Austin City Council Member Mackenzie Kelly addresses public safety, growth in Northwest Austin

Mackenzie Kelly was elected to Austin City Council in December 2020 after defeating Jimmy Flannigan in a runoff election. (Christopher Neely/Community impact Newspaper)
Mackenzie Kelly was elected to Austin City Council in December 2020 after defeating Jimmy Flannigan in a runoff election. (Christopher Neely/Community impact Newspaper)

Mackenzie Kelly was elected to Austin City Council in December 2020 after defeating Jimmy Flannigan in a runoff election. (Christopher Neely/Community impact Newspaper)

Image description
Mackenzie Kelly (Courtesy Mackenzie Kelly)
Mackenzie Kelly represents Austin City Council District 6 and is one of two new city council members in 2021. Kelly is considered to be a conservative voice on a city council largely made up of progressive politicians. She has said she will look for ways to collaborate with her fellow council members. Below we asked her about some of the key issues she now faces while serving on the council.

1. You have stated in the past that public safety and the size of the Austin police force is a key priority. What do you see as the largest obstacles to funding future cadet classes?

My understanding is that the previous council learned that pulling the plug on the cadet classes was a mistake and [that] many have spoken about correcting their error by reinstating cadet classes. The largest obstacle that I see is to ensure that the majority of council is comfortable with reinstating the classes.

2. How does the Austin Police Department address some of the issues outlined in the December 2020 memo from the city’s chief equity officer? For instance, do you agree that residents in specific neighborhoods of Austin distrust the police and some APD policies contribute to a culture of fear in some areas of the city?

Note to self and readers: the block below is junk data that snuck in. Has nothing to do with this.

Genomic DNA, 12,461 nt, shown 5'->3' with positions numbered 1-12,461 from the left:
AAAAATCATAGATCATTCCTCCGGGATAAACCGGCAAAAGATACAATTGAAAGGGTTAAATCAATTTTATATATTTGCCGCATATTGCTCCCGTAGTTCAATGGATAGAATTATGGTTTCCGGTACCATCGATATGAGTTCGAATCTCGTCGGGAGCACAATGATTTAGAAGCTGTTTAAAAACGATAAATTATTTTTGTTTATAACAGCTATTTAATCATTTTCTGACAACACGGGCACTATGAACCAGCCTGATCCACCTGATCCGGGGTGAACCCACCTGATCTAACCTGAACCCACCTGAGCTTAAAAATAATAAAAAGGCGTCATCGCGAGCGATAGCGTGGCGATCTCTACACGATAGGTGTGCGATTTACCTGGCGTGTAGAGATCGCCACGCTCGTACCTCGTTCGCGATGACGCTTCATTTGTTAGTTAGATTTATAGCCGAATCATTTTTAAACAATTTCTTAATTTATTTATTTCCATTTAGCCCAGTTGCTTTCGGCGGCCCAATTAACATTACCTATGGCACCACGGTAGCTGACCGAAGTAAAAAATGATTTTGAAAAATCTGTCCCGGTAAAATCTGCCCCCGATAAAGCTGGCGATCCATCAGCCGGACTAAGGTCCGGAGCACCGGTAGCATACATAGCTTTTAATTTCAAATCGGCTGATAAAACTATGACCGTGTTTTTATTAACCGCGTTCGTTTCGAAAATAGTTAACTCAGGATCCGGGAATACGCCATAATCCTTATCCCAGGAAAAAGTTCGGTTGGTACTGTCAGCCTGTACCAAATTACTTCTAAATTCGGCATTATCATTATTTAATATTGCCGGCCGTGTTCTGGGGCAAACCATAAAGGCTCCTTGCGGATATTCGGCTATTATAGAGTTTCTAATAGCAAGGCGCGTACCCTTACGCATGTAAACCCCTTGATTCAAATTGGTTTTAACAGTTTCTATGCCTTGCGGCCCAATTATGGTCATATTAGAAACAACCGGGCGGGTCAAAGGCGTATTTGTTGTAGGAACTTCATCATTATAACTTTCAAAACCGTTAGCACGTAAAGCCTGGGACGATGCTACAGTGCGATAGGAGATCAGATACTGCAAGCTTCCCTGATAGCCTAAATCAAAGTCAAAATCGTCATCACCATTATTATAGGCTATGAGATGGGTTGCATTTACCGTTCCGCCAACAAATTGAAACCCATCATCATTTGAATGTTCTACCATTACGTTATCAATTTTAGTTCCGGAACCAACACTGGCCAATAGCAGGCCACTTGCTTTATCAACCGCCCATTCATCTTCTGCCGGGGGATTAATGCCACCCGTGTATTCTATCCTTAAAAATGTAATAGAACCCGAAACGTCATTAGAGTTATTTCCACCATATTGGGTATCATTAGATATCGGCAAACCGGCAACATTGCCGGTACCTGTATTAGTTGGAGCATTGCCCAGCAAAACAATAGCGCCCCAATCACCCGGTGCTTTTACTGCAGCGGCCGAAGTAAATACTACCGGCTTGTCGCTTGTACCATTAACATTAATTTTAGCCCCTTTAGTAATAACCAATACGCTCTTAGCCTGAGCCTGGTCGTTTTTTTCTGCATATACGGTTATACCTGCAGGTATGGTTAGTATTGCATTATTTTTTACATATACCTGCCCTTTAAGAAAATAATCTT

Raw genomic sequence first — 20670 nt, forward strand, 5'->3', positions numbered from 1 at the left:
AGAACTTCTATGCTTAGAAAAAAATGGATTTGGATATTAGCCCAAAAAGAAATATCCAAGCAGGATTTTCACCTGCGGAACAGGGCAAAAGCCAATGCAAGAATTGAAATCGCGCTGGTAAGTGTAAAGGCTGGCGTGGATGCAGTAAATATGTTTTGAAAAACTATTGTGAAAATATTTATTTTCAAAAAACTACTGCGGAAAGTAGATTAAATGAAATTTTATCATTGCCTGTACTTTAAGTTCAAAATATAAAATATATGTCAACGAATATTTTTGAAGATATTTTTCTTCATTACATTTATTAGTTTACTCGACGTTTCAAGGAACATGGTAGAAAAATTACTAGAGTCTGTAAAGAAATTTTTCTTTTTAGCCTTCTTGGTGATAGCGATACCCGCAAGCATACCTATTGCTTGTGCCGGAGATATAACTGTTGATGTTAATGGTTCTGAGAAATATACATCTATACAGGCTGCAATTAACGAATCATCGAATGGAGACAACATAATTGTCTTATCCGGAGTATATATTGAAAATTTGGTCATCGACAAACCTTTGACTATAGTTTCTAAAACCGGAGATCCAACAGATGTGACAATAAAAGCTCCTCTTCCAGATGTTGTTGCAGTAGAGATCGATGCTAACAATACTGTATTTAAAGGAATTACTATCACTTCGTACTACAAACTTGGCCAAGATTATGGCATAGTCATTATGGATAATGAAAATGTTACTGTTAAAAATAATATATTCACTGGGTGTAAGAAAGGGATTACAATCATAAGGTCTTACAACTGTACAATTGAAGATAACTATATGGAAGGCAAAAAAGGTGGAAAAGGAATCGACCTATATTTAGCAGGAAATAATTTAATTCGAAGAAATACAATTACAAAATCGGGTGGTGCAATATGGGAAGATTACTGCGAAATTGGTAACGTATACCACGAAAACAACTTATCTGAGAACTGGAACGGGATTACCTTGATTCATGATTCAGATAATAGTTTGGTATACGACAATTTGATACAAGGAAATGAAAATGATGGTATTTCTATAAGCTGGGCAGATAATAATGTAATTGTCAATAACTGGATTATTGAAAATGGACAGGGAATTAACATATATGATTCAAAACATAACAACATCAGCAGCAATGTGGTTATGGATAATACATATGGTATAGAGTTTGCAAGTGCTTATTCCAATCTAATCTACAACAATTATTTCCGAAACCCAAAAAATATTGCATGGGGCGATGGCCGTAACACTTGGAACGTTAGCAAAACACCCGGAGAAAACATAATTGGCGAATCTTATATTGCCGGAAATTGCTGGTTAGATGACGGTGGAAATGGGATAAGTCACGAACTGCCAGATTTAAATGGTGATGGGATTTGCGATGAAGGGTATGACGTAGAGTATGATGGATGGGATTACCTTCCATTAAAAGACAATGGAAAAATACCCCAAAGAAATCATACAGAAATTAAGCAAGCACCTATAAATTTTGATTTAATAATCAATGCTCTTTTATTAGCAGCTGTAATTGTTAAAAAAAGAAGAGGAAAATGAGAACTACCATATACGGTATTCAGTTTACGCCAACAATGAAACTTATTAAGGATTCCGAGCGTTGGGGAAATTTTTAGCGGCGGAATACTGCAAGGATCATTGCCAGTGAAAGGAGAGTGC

APD is better able to address issues such as these internally with full funding. With limited resources, APD is in a difficult position to effectively review the social impact of increased policing in high-crime areas of our city. At certain times, there are not enough officers on duty to respond to reports of crime, even among those who make the call to the police and want law enforcement present. We must do better.

3. How should the city handle the commercial growth taking place along the Parmer Lane corridor in Northwest Austin. Are there sufficient transportation options in this part of the city?

I’m open to exploring ways to reduce wait times at the many intersections along Parmer Lane as the corridor continues to grow. Commercial growth is inevitable, especially as portions of the Robinson Ranch continues to be sold to Apple and other developers. We are interested in ways to expedite permits for these developments but not at the expense of the processes we have in place to ensure traffic continues to flow, neighborhoods are protected, natural resources are safeguarded, etc.

4. Do you believe Project Connect adequately addresses future mass transit needs for Northwest Austin?

Project Connect is a huge burden on taxpayers, many of whom may not be able to afford rent soon as COVID-19 restrictions continue into the new year. Putting Austinites back to work is a greater concern for me in the meantime.

5. What should the city do to address affordable housing in Austin, particularly in District 6?

The first step is to make the homebuilding process more affordable and less cumbersome for private builders. More supply equals lower prices for homes. Northwest Austin still has plenty of room to build. District 6 has among the most affordable rent and home prices in the city, and the reason is because of continued economic growth and ease of transportation—let’s keep it that way.
By Greg Perliski